Posts Tagged Baylor

Why You Need to Listen to Others’ Perspectives –

Mitch Randall

Why You Need to Listen to Others' Perspectives | Mitch Randall, Judgment, Empathy, Listening

More than anything these days, we need more listening and understanding and less biased and unfiltered opinions, Randall writes. (Image courtesy of Ohmega1982/

Growing up in Tulsa, Oklahoma, my dad listened to talk radio on KRMG.

On occasion, when I was not staring out the window dreaming of hitting three home runs in a World Series game, I would tune into the talking voice blaring from the speakers of my dad’s 1966 Mustang.

There was one particular voice I enjoyed much more than others: Paul Harvey, who taught me every story had a backstory and a surprise, if only we were patient enough to listen for it.

He told of kings, presidents, authors, missionaries and many other famous people who had influenced the world.

As he closed each segment, he would end it with his signature catchphrase, “And now you know the rest of the story.”

One of my mentors, Roger Olson, professor of Christian theology and ethics at Baylor University’s Truett Theological Seminary, wrote an interesting article recently about selective memory in religious history books.

He pointed out that many history books exclude “the rest of the story” when it comes to historical figures.

We baptize history in many cases, retelling it to suit our desired arguments. History, like life, is a messy endeavor doomed to be misjudged if not assessed from many different vantage points.

Even when it comes to life, we often forget there is a “rest of the story.” We like to jump to conclusions, render skewed judgments and voice opinions before truly knowing the full measure of a person or his or her story.

We have turned into a culture that does not take time to listen, ingest or walk around in someone else’s shoes.

We often jump ahead of ourselves to render the credibility of someone’s situation based upon our own preconceived ideas and limited knowledge about the circumstances.

The disciples asked Jesus one time, “Rabbi, who sinned, this man or his parents, that he was born blind?” (John 9:2).

Their question reveals the cultural and religious bias the disciples possessed.

They believed the man’s predicament was brought about by his own personal sin or the sins of his parents.

Jesus tells them they misjudged the situation and the man. In other words, they did not know the rest of the story.

In a world where people have unique and personal narratives that demonstrate the worst and best of humanity, we would be wise to listen before we jump to conclusions.

We would do well to research and discover all perspectives before drawing conclusions based upon selective knowledge.

Or, as Harvey used to say, “Now that we know the rest of the story,” maybe we can be understanding and empathetic to others’ circumstances.

We will not always agree, but maybe we can speak with a little less venom. More than anything these days, we need more listening and understanding and less biased and unfiltered opinions.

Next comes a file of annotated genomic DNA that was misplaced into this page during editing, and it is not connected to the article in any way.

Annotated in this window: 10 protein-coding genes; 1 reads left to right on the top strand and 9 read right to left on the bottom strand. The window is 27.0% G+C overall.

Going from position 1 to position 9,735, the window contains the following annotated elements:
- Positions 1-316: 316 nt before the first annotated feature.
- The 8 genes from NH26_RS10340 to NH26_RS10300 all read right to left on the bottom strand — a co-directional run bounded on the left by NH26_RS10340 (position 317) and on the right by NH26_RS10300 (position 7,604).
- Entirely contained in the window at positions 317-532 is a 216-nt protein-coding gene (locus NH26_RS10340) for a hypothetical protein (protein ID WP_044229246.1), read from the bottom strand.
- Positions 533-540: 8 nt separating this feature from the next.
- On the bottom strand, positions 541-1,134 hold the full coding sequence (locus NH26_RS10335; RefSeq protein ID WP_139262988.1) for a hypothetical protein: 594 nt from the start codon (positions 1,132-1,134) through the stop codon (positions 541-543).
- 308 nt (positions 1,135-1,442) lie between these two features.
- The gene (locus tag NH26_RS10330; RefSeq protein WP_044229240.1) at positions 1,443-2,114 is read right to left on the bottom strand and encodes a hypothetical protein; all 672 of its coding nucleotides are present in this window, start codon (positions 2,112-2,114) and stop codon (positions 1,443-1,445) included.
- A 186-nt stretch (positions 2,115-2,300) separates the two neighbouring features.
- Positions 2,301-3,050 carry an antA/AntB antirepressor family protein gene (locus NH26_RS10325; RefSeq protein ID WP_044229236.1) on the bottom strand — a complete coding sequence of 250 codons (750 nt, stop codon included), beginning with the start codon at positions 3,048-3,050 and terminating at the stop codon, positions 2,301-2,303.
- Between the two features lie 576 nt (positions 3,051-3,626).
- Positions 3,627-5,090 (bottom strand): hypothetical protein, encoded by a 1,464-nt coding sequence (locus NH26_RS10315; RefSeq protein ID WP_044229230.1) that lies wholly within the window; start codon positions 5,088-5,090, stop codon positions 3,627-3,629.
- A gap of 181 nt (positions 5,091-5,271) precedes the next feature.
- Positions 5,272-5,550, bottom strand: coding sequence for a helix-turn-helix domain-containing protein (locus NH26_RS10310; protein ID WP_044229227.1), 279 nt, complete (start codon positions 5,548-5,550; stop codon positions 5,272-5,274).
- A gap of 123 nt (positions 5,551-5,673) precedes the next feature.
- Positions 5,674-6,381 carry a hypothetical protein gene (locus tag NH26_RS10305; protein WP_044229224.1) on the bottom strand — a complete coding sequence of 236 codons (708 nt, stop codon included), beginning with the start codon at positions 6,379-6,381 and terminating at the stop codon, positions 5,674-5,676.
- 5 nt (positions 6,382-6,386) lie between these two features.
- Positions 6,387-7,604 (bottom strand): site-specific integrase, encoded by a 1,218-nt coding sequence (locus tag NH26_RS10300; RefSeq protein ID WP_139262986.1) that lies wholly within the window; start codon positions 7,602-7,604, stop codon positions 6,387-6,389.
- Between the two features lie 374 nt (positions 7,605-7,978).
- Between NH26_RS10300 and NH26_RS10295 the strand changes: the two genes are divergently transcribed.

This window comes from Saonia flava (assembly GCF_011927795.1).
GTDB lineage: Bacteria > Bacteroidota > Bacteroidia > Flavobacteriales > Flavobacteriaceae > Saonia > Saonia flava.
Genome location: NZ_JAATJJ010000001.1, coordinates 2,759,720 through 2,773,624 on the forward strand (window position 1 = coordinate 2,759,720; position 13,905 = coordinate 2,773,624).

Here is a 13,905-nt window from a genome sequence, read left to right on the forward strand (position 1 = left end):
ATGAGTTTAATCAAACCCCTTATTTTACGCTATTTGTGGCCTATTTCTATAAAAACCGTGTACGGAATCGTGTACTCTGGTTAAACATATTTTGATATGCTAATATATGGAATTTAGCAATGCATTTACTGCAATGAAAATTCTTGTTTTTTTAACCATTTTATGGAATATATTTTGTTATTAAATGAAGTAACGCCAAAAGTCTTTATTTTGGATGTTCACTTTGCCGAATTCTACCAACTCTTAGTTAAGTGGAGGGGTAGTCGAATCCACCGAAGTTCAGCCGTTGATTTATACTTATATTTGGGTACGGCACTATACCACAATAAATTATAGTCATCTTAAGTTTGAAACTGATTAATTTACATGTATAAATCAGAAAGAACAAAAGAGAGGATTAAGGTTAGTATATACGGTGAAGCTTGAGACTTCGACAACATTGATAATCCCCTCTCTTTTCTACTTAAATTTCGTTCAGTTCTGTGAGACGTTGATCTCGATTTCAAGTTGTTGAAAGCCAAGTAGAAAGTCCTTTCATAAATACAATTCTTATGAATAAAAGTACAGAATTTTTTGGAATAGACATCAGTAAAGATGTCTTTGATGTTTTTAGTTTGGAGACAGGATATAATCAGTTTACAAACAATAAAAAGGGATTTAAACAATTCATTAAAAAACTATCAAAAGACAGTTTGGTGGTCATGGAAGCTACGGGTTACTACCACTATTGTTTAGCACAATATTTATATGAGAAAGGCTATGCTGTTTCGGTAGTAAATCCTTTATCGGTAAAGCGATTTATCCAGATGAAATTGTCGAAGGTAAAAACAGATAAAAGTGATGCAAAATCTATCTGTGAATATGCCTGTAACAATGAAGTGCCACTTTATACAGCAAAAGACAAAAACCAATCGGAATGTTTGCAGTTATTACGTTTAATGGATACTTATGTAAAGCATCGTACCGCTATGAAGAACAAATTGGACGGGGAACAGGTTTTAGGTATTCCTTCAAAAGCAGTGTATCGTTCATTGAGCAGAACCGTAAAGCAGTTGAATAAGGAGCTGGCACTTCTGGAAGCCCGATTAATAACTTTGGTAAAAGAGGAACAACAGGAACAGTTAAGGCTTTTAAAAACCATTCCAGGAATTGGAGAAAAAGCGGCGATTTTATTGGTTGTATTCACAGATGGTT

Before we speak, before we judge, let’s make sure to get “the rest of the story.”

Mitch Randall is pastor of NorthHaven Church in Norman, Oklahoma. A version of this article first appeared on NorthHaven’s blog and is used with permission. You can follow him on Twitter @rmitchrandall.

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Thankful Thursday – Dr. Monty Knight

            On this Thankful Thursday I am grateful for the gifts that Dr. Monty Knight brings to my life. Monty grew up in Ziegler, Illinois and was an outstanding baseball player and a lifelong sports enthusiasts. He went to Baylor but transferred to Southern Illinois University. He started singing solos in church in his preteens and was in great demand. He graduated from Southern Baptist Theological Seminary and received his Th.D. from Princeton University. He served as chaplain at the Baylor School in Tennessee. He was director of the Dorchester County Mental Health Center and later pastor of First Christian Church/Disciples of Christ. He is now in private practice as a counselor. Monty writes a hymn each year. He and I have known each other for many years. We both teach at Webster University and we bumped into each other a great deal when he visited the Charleston County Mental Health Center. We have conducted more workshops together as a team than either of us can count. I prize our friendship for so many reasons. Monty has been a tremendous influence in my spiritual development. We can and do discuss everything. Monty has read everything. He has challenged me, pushed me, encouraged me, supported me and reassured me. I am a better person because of our friendship. His wife, Jackie, is an absolute delight. She doesn’t hesitate to set us both straight. Monty was one of the ministers who officiated at our wedding – Monty, Tom Guerry and John Hamrick. You don’t get loose after that. Monty is a mainstay of the Monday Lunch Bunch. He is the author of an outstanding book, Balanced Living: Don’t Let Your Strengths Become Your Weaknesses. On this Thankful Thursday, I am deeply grateful for the presence of Monty Knight in my life.

            Thankful Thursday is a day set aside to recognize the importance of someone to our lives and to let her or him know of our gratitude. Develop an attitude of gratitude. Say Something Nice; Be a Lifter. You will be glad that you did.

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